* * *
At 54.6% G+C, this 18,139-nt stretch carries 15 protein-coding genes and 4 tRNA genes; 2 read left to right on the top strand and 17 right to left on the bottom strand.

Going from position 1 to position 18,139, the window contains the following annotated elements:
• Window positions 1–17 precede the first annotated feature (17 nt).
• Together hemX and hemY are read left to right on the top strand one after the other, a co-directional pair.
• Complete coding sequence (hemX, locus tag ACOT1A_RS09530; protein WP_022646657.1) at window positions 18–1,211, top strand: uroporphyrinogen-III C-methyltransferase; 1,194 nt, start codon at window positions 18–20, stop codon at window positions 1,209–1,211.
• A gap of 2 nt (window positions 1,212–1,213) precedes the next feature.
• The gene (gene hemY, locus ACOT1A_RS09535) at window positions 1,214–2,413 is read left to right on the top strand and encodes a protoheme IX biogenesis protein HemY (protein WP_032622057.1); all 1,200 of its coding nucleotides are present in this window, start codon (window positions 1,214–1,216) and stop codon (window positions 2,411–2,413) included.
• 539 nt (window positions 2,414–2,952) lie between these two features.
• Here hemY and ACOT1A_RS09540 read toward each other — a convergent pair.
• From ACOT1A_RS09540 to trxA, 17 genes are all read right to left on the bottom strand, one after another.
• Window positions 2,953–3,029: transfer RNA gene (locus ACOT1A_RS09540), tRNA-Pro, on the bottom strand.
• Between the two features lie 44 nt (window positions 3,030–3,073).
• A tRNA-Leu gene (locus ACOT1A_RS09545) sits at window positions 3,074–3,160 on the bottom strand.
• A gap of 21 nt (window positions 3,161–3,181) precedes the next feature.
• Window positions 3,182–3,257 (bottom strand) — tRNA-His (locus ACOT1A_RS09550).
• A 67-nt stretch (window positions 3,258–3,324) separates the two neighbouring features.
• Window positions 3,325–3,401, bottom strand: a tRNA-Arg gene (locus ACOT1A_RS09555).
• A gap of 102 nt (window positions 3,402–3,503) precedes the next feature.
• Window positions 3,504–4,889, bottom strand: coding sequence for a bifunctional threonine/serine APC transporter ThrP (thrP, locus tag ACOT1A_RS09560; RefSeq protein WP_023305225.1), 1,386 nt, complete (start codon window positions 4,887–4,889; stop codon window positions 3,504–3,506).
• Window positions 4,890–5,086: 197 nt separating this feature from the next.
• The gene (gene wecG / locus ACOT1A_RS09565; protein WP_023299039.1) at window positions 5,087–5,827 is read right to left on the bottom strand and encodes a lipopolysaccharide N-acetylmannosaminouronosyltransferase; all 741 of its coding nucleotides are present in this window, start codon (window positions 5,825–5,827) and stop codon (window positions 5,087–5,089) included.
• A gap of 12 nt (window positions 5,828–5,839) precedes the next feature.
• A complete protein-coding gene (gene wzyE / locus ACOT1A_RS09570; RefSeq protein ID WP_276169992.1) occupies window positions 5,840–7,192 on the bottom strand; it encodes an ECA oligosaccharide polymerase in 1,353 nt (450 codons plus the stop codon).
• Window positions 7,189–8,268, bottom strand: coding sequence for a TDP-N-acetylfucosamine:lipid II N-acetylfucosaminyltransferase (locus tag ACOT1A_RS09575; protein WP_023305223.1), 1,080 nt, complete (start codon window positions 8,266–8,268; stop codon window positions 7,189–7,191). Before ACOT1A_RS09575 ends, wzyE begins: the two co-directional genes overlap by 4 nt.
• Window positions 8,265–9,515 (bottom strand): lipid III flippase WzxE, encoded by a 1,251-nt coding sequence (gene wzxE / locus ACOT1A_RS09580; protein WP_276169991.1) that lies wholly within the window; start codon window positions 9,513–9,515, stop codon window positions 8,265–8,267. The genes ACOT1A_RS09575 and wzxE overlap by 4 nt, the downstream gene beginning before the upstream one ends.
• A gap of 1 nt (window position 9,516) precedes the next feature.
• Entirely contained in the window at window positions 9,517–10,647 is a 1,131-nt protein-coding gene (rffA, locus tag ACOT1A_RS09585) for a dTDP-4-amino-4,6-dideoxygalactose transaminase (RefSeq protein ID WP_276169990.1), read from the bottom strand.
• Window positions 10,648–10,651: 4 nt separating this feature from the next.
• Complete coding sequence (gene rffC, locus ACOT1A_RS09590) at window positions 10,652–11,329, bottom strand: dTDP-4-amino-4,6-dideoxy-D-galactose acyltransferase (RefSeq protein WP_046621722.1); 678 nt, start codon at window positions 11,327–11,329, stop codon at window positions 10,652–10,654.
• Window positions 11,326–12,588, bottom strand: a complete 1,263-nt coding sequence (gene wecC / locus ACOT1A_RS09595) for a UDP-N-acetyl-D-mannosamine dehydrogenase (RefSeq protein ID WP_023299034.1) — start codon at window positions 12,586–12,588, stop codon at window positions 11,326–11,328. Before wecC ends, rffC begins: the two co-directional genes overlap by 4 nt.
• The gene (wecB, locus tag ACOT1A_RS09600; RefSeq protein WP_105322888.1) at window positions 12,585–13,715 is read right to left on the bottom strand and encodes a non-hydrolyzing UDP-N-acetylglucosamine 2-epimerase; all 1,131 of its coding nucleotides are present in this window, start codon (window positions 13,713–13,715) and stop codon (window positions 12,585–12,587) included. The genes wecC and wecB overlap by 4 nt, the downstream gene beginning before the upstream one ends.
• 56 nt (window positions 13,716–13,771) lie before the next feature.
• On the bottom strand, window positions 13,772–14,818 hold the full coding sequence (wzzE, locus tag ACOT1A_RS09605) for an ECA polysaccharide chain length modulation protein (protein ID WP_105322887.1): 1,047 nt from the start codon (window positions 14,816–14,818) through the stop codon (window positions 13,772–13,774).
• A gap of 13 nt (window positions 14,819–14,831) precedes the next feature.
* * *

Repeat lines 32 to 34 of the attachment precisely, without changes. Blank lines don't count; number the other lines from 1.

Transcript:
• 56 nt (window positions 13,716–13,771) lie before the next feature.
• On the bottom strand, window positions 13,772–14,818 hold the full coding sequence (wzzE, locus tag ACOT1A_RS09605) for an ECA polysaccharide chain length modulation protein (protein ID WP_105322887.1): 1,047 nt from the start codon (window positions 14,816–14,818) through the stop codon (window positions 13,772–13,774).
• A gap of 13 nt (window positions 14,819–14,831) precedes the next feature.